A coalition of immigrant rights groups will demonstrate on Monday outside Immigration and Customs Enforcement (ICE) headquarters in Washington following the death of a Cameroonian man that was in ICE custody last week.
Nebane Abienwi, 37, was hospitalized in San Diego last Thursday following a “hypertensive event,” according to ICE, with doctors attributing his death to a brain hemorrhage and resulting brain death. Abienwi originally crossed the U.S.-Mexico border at the San Ysidro Port of Entry and applied for admission in September but was detained for not having the right documents.
The demonstration was organized by a coalition of groups focusing specifically on black and African migrant rights, including the Cameroon American Council, the Black Alliance for Just Immigration, the Black LGBTQIA+ Migrant Project, the Black Immigrant Collective and the African Public Affairs Committee.
“We are deeply troubled that on the very first day of ICE’s fiscal year, Nebane’s death begins the death count of detained immigrants. It is horrifying that ICE has yet another death on their hands just one year after former Department of Homeland Security (DHS) Secretary, Kirstjen NielsenKirstjen Michele NielsenActivists to demonstrate at ICE headquarters after Cameroonian immigrant dies in custody Ex-Citizenship and Immigration Services chief returns to DHS in different role Trump suggested shooting migrants in the legs: NYT MORE, stated ‘one death is too many’ during her testimony before the House Judiciary Committee,” the statement reads.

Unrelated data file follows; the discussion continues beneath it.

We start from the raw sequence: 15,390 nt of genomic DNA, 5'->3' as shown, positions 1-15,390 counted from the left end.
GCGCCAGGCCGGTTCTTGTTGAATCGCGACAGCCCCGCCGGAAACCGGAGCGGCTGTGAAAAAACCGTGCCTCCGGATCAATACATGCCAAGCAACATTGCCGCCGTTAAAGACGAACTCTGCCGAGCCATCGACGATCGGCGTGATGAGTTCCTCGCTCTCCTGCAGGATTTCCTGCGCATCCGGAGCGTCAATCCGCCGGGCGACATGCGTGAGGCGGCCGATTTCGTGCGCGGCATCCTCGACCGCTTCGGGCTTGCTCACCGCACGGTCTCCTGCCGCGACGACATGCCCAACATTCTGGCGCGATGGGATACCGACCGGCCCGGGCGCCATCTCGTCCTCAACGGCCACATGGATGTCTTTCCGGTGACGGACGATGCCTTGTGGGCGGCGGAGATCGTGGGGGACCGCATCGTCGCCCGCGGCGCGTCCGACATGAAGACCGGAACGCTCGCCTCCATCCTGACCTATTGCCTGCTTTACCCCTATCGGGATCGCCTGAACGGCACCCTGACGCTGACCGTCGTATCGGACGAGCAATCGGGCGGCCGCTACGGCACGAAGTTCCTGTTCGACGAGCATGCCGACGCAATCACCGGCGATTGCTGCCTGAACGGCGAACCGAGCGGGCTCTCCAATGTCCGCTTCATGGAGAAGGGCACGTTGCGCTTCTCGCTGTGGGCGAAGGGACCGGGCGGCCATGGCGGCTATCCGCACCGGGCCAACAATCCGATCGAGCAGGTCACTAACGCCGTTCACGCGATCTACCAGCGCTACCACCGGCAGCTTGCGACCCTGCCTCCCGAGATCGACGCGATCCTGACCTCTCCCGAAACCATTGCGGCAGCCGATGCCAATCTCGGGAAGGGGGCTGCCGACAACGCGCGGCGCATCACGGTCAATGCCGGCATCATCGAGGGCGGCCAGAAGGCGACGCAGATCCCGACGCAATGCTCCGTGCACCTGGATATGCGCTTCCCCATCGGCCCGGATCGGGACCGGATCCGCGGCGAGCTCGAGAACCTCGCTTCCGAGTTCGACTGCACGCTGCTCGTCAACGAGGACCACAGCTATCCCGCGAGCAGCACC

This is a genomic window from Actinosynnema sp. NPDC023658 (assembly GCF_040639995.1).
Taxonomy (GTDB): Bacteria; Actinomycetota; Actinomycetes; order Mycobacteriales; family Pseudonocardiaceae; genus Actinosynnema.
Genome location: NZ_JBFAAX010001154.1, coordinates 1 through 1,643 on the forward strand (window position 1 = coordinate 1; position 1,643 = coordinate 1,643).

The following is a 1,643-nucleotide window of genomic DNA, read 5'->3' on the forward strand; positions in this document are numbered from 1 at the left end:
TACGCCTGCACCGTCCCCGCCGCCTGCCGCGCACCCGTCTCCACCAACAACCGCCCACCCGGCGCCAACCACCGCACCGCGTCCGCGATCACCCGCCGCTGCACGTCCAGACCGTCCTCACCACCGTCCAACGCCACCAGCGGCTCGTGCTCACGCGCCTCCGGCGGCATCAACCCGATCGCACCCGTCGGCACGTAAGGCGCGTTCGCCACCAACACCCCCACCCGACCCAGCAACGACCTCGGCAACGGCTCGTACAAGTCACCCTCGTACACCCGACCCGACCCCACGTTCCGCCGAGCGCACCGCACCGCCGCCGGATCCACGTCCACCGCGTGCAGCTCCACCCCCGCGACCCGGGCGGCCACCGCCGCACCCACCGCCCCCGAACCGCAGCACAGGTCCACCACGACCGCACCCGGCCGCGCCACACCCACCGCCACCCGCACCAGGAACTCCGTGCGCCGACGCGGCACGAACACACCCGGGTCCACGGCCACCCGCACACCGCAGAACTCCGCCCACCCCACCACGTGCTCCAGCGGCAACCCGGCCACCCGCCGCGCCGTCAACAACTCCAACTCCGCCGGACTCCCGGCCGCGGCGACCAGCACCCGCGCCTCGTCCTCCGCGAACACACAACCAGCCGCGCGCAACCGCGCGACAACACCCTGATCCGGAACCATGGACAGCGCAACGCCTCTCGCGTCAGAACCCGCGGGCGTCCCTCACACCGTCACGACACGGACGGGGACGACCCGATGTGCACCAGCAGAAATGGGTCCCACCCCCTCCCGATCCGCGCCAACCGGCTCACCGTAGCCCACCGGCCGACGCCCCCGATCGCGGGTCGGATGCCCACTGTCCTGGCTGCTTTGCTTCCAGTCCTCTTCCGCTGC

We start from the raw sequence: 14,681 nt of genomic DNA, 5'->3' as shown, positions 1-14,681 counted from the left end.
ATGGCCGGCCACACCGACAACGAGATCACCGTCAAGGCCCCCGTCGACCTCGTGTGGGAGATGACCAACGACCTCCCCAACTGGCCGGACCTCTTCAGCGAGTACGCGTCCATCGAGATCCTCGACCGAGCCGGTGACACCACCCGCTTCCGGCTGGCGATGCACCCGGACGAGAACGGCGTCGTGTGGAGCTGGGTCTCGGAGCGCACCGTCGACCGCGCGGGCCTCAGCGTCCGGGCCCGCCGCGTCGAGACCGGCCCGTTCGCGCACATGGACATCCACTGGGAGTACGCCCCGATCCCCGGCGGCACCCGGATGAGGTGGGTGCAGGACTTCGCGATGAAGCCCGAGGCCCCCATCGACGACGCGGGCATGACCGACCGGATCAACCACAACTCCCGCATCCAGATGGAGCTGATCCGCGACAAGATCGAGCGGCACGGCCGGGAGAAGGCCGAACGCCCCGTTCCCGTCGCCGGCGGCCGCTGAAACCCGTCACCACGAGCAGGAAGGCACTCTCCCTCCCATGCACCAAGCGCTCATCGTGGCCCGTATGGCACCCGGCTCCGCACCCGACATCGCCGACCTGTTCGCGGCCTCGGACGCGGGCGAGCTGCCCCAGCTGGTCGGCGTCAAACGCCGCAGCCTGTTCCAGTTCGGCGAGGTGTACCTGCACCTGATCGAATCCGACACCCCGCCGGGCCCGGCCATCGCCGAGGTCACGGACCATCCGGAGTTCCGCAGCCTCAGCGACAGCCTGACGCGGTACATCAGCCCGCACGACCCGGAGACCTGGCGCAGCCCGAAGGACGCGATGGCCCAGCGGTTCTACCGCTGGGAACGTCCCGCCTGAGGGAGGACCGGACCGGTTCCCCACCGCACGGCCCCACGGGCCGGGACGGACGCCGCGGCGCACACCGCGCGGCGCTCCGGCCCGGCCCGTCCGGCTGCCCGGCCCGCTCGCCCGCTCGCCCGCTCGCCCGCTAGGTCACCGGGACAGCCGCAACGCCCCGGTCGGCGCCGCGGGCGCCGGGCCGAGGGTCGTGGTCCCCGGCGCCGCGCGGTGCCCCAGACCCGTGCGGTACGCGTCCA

“Tragically, conditions continue to deteriorate and we continue to live in a reality where, under the Trump administration, over 20 immigrants have died in ICE custody, and the number of people held in detention exceeds 50,000 and continues to grow,” it adds.
The statement also condemns the human rights abuses that led to Abienwi fleeing for the U.S. The country is the site of armed conflicts that affect 8 of 10 regions, leading to what the United Nations has deemed the world’s worst displacement crisis, according to the statement.